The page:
5G is the fifth-generation wireless technology for digital cellular networks that began wide deployment in 2019. “The standards are still being written for 5G,” Koenig explains. “We have [3GPP Release 16] coming up in June of this year, and that is going to prescribe a lot of the standards, which will enable a lot of massive and critical IoT applications.” Once governance standards are established, we will see a flurry of innovation. As Koenig predicts, “Once [3GPP Release 16] is released and published, industries and economies will have the playbook to start architecting!”
Other industry sectors are anxiously awaiting the standards of 5G to be established, to begin next-level development of cutting edge innovation. The Automotive industry, which has been receiving a flurry of praise, skepticism, and scrutiny involving autonomous vehicles, is one of them. “I think one could argue that the engineering innovation [in the Automotive industry] is in front of the policy innovation,” Koenig explains, with respect to public concerns about safety and reliability of self-driving cars. ‘It’s going to be very limited in the beginning, probably confined to up and down a street, or in a loop on a college campus.”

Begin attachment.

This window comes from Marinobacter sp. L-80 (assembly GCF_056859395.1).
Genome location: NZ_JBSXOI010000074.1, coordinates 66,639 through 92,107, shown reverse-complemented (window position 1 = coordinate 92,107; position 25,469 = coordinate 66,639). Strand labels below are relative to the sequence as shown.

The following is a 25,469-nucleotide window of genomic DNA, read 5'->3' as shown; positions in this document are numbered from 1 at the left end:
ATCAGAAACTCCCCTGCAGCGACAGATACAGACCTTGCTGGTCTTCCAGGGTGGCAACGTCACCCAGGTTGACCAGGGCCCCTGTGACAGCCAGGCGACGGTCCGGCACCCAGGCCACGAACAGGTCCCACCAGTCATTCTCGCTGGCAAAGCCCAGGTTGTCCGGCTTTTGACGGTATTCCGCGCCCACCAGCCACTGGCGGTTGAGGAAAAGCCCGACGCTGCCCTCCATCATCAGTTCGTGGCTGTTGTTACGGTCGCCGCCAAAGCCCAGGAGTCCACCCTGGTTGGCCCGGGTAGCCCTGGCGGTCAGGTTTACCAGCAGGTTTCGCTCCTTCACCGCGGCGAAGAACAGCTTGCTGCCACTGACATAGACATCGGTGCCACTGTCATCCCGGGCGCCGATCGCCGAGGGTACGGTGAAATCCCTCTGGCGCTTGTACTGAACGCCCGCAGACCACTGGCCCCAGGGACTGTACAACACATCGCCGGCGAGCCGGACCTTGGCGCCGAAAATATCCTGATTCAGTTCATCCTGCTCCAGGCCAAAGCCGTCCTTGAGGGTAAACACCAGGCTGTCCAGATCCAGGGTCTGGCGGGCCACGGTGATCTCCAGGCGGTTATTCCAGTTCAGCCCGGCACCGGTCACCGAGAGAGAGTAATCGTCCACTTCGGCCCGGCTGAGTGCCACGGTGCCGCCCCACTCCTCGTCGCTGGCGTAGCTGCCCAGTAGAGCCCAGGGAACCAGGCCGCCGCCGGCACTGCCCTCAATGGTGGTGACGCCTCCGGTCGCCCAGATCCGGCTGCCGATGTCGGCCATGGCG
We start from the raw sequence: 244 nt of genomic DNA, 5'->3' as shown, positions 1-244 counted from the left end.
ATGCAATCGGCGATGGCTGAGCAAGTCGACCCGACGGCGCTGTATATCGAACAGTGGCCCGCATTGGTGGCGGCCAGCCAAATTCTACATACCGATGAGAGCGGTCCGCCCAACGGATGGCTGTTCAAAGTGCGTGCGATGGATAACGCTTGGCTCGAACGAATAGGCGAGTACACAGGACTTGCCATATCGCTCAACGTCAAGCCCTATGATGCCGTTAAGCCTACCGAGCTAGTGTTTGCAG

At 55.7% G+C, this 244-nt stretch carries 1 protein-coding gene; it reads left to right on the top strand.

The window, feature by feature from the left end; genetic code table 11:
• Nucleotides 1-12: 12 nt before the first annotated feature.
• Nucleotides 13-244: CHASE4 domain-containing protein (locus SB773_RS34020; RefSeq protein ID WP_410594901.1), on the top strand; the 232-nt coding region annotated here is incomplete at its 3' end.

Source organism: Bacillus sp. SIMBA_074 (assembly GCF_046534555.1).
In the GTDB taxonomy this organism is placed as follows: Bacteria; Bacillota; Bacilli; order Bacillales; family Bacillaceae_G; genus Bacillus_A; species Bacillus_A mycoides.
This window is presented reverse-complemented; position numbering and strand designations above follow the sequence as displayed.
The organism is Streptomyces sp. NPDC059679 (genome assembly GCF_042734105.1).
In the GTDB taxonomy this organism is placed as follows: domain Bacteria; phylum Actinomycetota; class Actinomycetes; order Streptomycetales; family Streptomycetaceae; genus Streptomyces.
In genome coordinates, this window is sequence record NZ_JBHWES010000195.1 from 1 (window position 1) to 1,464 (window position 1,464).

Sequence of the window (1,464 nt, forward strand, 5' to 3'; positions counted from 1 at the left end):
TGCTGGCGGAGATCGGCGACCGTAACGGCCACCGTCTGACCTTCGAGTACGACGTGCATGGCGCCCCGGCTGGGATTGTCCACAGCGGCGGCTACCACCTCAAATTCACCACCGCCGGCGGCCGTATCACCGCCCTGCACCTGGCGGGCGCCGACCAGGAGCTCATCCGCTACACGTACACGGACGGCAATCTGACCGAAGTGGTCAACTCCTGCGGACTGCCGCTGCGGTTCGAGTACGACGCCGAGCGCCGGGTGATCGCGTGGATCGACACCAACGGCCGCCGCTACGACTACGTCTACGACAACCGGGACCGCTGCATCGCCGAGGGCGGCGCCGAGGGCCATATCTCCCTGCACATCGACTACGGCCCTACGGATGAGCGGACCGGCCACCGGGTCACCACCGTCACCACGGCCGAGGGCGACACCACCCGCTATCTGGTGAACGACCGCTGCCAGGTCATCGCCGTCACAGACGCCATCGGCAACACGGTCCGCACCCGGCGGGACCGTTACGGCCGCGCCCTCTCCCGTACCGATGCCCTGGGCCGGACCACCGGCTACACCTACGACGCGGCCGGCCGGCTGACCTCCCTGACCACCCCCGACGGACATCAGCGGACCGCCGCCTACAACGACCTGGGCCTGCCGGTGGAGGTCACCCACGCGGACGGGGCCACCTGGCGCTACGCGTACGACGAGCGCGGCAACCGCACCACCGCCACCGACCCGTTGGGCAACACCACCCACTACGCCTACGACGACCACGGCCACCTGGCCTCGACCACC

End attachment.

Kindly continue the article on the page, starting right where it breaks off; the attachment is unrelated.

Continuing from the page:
In this decade, we anticipate monumental improvements, as bandwidth and processing capabilities grow exponentially. “5G is going to level-up capabilities,” says Koenig, “but it’s going to take time for those networks to propagate, and for us to have the density of antennas required in these urban areas.”
So, let’s get to the proverbial elephant in the room, Artificial Intelligence! “We have a new IoT, and that is the ‘Intelligence of Things,’” Koenig quips. “[It] bears testimony to the fact that A.I. is permeating every facet of our commerce and culture!” The CTA endorses A.I. and Machine Learning because their view is that automation is how the economy grows. However, when it comes to cultural acceptance, a more dramatic shift is anticipated for the coming decade. “Talking about A.I.’s influence on human behavior and how we approach different matters, how we make decisions, that’s going to be a shift that’s going to play out over a generation.” Koenig continues, “This decade, relative to A.I., is essentially in the consumer experience.”